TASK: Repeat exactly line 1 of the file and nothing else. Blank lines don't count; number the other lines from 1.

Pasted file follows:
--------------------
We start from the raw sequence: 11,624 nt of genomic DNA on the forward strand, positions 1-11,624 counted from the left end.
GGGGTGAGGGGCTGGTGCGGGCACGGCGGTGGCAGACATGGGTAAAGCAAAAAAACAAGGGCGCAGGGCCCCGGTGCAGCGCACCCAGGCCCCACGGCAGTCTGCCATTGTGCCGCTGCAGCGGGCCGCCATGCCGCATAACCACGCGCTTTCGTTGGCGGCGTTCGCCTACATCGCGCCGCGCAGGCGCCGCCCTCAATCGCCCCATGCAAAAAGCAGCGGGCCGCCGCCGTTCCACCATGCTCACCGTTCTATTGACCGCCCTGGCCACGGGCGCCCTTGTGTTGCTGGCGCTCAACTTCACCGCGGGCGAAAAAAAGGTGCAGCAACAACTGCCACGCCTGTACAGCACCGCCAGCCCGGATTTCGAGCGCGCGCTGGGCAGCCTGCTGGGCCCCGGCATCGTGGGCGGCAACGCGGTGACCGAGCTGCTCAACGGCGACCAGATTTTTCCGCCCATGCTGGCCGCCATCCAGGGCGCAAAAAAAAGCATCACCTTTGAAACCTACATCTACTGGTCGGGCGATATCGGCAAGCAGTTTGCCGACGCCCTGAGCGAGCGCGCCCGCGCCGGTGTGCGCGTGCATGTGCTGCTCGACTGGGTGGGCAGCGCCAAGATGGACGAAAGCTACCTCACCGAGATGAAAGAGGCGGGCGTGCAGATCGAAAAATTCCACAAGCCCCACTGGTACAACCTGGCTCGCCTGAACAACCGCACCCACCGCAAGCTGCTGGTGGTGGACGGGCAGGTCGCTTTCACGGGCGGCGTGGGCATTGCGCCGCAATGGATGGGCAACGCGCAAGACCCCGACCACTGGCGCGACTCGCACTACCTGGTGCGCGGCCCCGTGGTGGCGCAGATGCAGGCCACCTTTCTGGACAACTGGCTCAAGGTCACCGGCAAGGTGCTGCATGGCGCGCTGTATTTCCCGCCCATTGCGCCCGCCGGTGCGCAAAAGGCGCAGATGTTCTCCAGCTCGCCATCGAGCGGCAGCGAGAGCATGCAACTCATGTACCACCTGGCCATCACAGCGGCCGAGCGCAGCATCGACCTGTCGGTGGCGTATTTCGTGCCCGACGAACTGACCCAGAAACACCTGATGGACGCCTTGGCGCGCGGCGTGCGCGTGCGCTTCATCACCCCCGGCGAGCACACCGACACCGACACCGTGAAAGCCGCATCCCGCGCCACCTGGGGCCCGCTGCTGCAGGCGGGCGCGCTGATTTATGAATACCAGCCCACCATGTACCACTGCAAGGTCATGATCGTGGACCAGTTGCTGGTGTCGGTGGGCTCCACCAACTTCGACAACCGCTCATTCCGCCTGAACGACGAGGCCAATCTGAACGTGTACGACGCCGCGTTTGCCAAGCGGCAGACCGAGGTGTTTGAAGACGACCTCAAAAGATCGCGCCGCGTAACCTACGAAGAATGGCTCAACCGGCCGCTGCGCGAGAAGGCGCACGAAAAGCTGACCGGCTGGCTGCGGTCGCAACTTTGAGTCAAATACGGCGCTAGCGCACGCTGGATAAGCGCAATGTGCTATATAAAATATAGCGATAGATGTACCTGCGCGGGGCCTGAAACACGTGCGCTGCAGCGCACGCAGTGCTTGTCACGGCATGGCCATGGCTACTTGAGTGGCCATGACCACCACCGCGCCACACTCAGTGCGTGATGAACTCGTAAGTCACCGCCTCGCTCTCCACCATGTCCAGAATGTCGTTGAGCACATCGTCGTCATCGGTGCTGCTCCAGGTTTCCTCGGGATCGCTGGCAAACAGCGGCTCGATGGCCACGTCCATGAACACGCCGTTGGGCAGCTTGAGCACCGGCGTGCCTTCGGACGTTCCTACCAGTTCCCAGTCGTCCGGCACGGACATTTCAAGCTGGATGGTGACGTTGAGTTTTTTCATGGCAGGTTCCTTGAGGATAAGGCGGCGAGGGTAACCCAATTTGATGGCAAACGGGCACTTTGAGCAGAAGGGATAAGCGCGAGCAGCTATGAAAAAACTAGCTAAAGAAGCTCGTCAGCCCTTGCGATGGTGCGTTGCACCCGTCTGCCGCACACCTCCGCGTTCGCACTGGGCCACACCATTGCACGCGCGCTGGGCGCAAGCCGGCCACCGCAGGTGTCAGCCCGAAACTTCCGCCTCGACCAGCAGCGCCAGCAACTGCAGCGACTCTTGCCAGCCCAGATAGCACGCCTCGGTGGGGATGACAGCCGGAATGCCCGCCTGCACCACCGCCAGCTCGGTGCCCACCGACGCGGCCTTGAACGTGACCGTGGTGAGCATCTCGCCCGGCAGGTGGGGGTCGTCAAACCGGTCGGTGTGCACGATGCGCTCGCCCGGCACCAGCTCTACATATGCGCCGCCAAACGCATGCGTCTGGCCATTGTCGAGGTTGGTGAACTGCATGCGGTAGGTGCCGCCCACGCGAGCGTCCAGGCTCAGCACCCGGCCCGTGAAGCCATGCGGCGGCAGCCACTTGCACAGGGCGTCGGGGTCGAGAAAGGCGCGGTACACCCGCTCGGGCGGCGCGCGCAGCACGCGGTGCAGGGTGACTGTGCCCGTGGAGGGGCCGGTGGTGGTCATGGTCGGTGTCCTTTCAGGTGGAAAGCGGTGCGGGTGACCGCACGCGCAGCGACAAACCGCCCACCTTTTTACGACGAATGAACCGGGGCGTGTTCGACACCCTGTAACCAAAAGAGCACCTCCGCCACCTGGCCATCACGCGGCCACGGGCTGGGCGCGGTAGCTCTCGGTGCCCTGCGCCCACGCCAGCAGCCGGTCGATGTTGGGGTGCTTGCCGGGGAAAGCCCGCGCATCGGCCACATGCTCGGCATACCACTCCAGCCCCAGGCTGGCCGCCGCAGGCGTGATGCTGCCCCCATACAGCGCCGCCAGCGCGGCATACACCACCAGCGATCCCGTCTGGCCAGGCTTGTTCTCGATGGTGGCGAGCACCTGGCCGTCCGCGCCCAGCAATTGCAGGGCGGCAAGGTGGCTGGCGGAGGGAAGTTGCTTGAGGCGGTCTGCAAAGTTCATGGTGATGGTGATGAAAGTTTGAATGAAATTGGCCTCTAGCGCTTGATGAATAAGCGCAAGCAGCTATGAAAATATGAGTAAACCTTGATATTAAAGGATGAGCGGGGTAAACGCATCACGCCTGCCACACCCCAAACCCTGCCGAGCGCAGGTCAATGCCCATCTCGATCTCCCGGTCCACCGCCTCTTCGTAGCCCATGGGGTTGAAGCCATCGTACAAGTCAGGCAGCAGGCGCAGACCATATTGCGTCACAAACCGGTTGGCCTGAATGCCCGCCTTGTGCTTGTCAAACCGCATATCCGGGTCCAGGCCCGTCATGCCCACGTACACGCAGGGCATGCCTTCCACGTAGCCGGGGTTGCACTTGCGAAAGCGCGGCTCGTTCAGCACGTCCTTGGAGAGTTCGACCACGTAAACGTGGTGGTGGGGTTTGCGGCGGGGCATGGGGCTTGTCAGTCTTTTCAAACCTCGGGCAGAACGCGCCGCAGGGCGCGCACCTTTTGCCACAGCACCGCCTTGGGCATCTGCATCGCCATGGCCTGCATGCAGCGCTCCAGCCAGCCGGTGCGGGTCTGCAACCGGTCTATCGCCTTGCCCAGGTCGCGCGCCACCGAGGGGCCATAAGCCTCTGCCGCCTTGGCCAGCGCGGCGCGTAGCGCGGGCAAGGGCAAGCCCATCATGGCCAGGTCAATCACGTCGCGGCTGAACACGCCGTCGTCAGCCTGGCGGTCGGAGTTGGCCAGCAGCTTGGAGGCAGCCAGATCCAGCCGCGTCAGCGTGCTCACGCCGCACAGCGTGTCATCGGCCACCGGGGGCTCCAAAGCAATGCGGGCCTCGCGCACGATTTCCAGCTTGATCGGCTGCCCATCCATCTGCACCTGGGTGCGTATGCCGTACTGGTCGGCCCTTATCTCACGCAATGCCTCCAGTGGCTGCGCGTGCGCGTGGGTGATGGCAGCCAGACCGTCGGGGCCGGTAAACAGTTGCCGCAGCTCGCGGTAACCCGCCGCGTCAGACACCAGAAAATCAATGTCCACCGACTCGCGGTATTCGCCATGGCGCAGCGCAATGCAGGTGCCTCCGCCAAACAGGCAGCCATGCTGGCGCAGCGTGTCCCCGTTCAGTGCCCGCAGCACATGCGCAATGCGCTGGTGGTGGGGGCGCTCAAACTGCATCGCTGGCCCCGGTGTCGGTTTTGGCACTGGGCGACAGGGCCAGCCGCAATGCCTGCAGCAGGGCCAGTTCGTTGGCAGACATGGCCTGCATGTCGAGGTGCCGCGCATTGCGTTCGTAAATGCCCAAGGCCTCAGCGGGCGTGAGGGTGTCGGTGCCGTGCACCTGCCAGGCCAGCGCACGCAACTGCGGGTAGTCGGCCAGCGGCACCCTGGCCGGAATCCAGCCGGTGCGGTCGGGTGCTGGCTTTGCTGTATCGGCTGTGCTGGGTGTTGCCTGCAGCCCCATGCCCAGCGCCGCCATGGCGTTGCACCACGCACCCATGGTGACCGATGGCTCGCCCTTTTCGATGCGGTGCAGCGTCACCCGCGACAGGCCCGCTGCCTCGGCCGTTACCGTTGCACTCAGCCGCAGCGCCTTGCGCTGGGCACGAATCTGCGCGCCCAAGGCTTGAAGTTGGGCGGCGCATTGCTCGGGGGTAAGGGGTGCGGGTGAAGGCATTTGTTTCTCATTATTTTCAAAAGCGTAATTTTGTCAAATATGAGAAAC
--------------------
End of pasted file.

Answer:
We start from the raw sequence: 11,624 nt of genomic DNA on the forward strand, positions 1-11,624 counted from the left end.